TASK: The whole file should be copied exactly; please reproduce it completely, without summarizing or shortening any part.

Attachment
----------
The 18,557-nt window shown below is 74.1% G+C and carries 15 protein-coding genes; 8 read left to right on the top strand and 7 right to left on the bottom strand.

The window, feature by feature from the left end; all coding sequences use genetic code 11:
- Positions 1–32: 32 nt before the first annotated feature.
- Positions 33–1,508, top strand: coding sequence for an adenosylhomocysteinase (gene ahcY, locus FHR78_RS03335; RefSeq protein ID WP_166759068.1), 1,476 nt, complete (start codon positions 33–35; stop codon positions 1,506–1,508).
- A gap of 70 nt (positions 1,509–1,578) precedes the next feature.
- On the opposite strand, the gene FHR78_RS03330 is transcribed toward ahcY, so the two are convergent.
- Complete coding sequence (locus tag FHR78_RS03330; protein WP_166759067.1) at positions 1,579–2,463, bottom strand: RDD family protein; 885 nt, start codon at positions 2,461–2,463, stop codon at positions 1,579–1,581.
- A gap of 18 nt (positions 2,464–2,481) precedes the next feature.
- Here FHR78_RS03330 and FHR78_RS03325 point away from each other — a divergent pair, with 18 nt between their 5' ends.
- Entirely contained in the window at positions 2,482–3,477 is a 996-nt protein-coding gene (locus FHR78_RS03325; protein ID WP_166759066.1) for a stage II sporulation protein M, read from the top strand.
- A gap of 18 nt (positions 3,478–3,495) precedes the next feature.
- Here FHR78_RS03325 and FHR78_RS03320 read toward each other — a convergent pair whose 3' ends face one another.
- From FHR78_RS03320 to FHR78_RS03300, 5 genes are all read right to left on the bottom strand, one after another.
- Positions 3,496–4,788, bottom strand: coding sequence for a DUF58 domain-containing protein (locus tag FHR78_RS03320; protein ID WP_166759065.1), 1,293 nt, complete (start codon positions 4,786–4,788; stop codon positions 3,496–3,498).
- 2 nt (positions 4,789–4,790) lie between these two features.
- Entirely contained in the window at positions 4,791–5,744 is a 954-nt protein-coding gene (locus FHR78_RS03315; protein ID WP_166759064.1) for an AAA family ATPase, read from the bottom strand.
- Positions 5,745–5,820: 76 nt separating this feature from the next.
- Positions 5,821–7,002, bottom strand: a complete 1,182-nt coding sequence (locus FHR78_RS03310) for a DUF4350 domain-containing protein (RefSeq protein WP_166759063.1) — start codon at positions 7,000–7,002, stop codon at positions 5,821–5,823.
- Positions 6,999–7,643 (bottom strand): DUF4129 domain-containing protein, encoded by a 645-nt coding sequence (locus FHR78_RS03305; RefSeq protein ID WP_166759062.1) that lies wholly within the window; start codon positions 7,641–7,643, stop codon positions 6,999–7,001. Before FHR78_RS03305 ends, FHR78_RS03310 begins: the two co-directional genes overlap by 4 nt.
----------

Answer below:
The 18,557-nt window shown below is 74.1% G+C and carries 15 protein-coding genes; 8 read left to right on the top strand and 7 right to left on the bottom strand.

The window, feature by feature from the left end; all coding sequences use genetic code 11:
- Positions 1–32: 32 nt before the first annotated feature.
- Positions 33–1,508, top strand: coding sequence for an adenosylhomocysteinase (gene ahcY, locus FHR78_RS03335; RefSeq protein ID WP_166759068.1), 1,476 nt, complete (start codon positions 33–35; stop codon positions 1,506–1,508).
- A gap of 70 nt (positions 1,509–1,578) precedes the next feature.
- On the opposite strand, the gene FHR78_RS03330 is transcribed toward ahcY, so the two are convergent.
- Complete coding sequence (locus tag FHR78_RS03330; protein WP_166759067.1) at positions 1,579–2,463, bottom strand: RDD family protein; 885 nt, start codon at positions 2,461–2,463, stop codon at positions 1,579–1,581.
- A gap of 18 nt (positions 2,464–2,481) precedes the next feature.
- Here FHR78_RS03330 and FHR78_RS03325 point away from each other — a divergent pair, with 18 nt between their 5' ends.
- Entirely contained in the window at positions 2,482–3,477 is a 996-nt protein-coding gene (locus FHR78_RS03325; protein ID WP_166759066.1) for a stage II sporulation protein M, read from the top strand.
- A gap of 18 nt (positions 3,478–3,495) precedes the next feature.
- Here FHR78_RS03325 and FHR78_RS03320 read toward each other — a convergent pair whose 3' ends face one another.
- From FHR78_RS03320 to FHR78_RS03300, 5 genes are all read right to left on the bottom strand, one after another.
- Positions 3,496–4,788, bottom strand: coding sequence for a DUF58 domain-containing protein (locus tag FHR78_RS03320; protein ID WP_166759065.1), 1,293 nt, complete (start codon positions 4,786–4,788; stop codon positions 3,496–3,498).
- 2 nt (positions 4,789–4,790) lie between these two features.
- Entirely contained in the window at positions 4,791–5,744 is a 954-nt protein-coding gene (locus FHR78_RS03315; protein ID WP_166759064.1) for an AAA family ATPase, read from the bottom strand.
- Positions 5,745–5,820: 76 nt separating this feature from the next.
- Positions 5,821–7,002, bottom strand: a complete 1,182-nt coding sequence (locus FHR78_RS03310) for a DUF4350 domain-containing protein (RefSeq protein WP_166759063.1) — start codon at positions 7,000–7,002, stop codon at positions 5,821–5,823.
- Positions 6,999–7,643 (bottom strand): DUF4129 domain-containing protein, encoded by a 645-nt coding sequence (locus FHR78_RS03305; RefSeq protein ID WP_166759062.1) that lies wholly within the window; start codon positions 7,641–7,643, stop codon positions 6,999–7,001. Before FHR78_RS03305 ends, FHR78_RS03310 begins: the two co-directional genes overlap by 4 nt.